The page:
Insights & News

Proxy Voting Advice Rule: Fifth Circuit Sends SEC Back to the Drawing Board

July 03, 2024
Client Alert

The U.S. Court of Appeals for the Fifth Circuit vacated and remanded portions of the proxy voting advice rule on June 26 that had been adopted by the U.S. Securities and Exchange Commission in 2020 (2020 rule) and then rescinded by Chair Gary Gensler’s administration in 2022 (2022 rule).1 The court held in National Association of Manufacturers v. SEC that the SEC’s rulemaking process to rescind portions of its proxy voting advice rule was arbitrary and capricious and in violation of the Administrative Procedure Act of 1946.

What Was Vacated

The court vacated and remanded portions of the 2022 rule as they apply to what the court termed the “notice-and-awareness conditions.”2 In particular, the 2020 rule had required that proxy advisory firms provide their voting advice reports to public company issuers at the same time they provided the reports to their clients and also required proxy advisory firms to provide clients access to what public company issuers said about the reports. In adopting the 2022 rule,3 the SEC rescinded this portion of the 2020 rule on the basis that it would have adverse effects on the cost, timeliness and independence of proxy voting advice.

Fifth Circuit Rejects SEC’s Rationale for Its Rescission

The court held that, in promulgating the 2022 rule, the SEC failed to explain its decision to disregard prior factual findings and failed to provide a reasonable explanation justifying its reversal. In particular, the Fifth Circuit found that, in reversing its decision two years after the 2020 rule, the SEC was required to provide a more detailed explanation of its decision to disregard its prior findings. Moreover, the court found that the SEC did not adequately explain its concerns about timeliness and independence of proxy advice.

Key Takeaways

The Fifth Circuit’s remand gives the SEC an opportunity to justify its rescission of the notice-and-awareness conditions of the rule. The SEC also could consider requesting an en banc hearing in the Fifth Circuit or an appeal to the U.S. Supreme Court, but both options involve an increasingly hostile environment for the SEC. A similar challenge to the 2022 rule by the U.S. Chamber of Commerce is also currently on appeal in the Sixth Circuit.4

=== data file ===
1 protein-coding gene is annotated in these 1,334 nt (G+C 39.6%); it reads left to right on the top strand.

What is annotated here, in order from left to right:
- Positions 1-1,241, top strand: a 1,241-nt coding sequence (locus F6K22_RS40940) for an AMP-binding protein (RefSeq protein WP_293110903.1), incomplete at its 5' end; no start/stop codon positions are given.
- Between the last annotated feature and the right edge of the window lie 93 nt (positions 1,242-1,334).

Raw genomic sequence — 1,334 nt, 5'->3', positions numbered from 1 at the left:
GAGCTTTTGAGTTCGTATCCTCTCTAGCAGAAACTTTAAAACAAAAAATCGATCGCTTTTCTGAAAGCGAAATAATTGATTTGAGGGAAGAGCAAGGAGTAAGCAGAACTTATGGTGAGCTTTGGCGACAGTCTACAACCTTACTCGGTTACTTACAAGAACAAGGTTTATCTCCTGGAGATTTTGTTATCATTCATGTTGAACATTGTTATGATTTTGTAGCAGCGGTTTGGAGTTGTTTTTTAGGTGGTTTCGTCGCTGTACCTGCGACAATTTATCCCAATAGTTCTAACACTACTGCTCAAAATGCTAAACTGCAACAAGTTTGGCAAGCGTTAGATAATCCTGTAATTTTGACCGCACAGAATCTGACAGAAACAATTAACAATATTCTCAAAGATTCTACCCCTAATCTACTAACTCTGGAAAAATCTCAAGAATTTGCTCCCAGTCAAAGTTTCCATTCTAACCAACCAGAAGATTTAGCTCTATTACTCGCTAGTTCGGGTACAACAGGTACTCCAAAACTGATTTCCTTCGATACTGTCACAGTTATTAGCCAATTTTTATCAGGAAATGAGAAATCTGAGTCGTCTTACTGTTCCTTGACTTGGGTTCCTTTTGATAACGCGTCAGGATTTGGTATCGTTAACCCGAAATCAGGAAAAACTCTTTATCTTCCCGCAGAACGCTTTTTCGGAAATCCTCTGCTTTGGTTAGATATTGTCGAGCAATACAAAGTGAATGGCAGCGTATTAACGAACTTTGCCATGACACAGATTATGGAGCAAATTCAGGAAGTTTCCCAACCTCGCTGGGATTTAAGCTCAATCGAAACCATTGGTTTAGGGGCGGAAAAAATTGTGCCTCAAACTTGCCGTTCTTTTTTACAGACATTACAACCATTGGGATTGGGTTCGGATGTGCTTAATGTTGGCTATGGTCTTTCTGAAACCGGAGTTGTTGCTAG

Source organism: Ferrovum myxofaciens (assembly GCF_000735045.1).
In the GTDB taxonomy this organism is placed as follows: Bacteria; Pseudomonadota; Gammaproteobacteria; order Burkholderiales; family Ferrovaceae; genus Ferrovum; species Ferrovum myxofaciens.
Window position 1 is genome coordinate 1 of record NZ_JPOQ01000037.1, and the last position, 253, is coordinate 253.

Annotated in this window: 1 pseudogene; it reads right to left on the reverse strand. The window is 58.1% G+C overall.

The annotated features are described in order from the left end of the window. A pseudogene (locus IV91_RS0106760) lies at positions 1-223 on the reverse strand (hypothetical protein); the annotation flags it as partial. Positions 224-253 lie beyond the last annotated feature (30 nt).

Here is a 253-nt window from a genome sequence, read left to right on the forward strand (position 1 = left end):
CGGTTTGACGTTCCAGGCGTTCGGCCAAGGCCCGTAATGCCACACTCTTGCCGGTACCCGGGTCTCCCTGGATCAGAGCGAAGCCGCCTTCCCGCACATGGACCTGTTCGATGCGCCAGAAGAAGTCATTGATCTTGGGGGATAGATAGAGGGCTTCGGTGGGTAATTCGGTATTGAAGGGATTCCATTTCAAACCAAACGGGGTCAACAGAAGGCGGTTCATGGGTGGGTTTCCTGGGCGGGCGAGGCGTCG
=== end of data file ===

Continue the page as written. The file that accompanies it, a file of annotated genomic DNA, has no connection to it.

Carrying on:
The 2022 rule did not rescind the 2020 codification of proxy voting advice as a form of solicitation within the meaning of the Securities Exchange Act of 1934.5 However, proxy advisory firm Institutional Shareholder Services challenged this aspect of the 2020 rule, and the U.S. District Court for the District of Columbia held earlier this year that the SEC “acted contrary to law and in excess of statutory authority when it amended the proxy rules’ definition of ‘solicit’ and ‘solicitation’ to include proxy voting advice for a fee.”6 The definitions form the basis for the notice-and-awareness conditions of the 2020 rule. The district court’s decision is currently on appeal to the U.S. Court of Appeals for the D.C. Circuit.

Practically, it is still unclear whether proxy advisory firms will be required to comply with the notice-and-awareness conditions of the 2020 rule during the 2025 proxy season. The SEC has not yet announced how it plans to proceed and whether it intends to offer additional justifications for the 2022 rule. Moreover, should the D.C. Circuit affirm the district court’s determination that “solicit” and “solicitation” do not include proxy voting advice for a fee, it may create a circuit split. In other words, the D.C. Circuit’s determination would overturn the definitional rules that require proxy advisory firms, absent an exemption, to comply with the notice-and-awareness conditions that the Fifth Circuit’s holding could resurrect. Such a split would be ripe for potential resolution at the U.S. Supreme Court.

1 National Association of Manufacturers v. SEC, No. 22-51069 (5th Cir. 2024). For more background on the procedural history of the rulemaking, see our Bloomberg Law article and prior client alerts from 2020 and 2022.

2 The court, in reliance on the severability clause included in the proxy voting advice rule, did not vacate and remand the rescission of certain other parts of the 2022 rule. In particular, the court let stand the rescission of the explanatory note to the 2022 rule and supplemental proxy voting guidance.

3 Proxy Voting Advice, 87 Fed. Reg. 43,168 (July 19, 2022).

4 U.S. Chamber of Commerce v. SEC, No. 23-5409, on appeal from the U.S. District Court for the Middle District of Tennessee.

5 National Association of Manufacturers, No. 22-51069, at n. 3.

6 Institutional Shareholder Services v. SEC, No. 19-cv-3275 (February 23, 2024).


Information contained in this publication should not be construed as legal advice or opinion or as a substitute for the advice of counsel. The articles by these authors may have first appeared in other publications. The content provided is for educational and informational purposes for the use of clients and others who may be interested in the subject matter. We recommend that readers seek specific advice from counsel about particular matters of interest.

© 2024 Stradley Ronon Stevens & Young, LLP. All rights reserved.

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